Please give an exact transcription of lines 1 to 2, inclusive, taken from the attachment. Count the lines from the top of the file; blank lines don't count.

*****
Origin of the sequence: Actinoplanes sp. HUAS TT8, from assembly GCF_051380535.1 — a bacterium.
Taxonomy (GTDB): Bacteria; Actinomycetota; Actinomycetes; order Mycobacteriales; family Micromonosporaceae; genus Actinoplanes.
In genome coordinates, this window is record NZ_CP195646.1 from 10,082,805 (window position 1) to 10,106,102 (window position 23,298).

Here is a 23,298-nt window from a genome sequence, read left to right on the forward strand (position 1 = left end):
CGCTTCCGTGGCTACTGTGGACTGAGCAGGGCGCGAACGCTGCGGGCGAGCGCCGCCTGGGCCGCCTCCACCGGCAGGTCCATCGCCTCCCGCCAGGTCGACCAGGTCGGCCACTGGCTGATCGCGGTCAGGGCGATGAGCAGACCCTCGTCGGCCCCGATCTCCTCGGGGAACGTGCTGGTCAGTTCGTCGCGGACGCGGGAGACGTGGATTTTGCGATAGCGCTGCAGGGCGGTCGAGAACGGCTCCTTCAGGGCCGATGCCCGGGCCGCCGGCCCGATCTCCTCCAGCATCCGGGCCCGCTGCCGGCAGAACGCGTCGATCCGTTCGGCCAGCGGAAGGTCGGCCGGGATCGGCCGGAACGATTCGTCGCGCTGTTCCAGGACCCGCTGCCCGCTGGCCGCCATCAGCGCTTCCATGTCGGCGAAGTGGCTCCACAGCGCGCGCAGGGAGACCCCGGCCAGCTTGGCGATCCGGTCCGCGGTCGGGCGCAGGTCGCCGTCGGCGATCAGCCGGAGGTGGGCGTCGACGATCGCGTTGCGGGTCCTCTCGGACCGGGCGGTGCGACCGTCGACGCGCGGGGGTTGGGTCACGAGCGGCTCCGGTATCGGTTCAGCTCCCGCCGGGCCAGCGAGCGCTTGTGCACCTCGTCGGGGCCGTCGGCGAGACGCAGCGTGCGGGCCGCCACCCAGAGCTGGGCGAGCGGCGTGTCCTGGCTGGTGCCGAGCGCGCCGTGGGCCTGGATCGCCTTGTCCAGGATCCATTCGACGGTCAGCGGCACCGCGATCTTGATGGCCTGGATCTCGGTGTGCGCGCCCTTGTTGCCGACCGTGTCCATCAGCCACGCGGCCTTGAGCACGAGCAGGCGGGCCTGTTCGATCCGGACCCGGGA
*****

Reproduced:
Origin of the sequence: Actinoplanes sp. HUAS TT8, from assembly GCF_051380535.1 — a bacterium.
Taxonomy (GTDB): Bacteria; Actinomycetota; Actinomycetes; order Mycobacteriales; family Micromonosporaceae; genus Actinoplanes.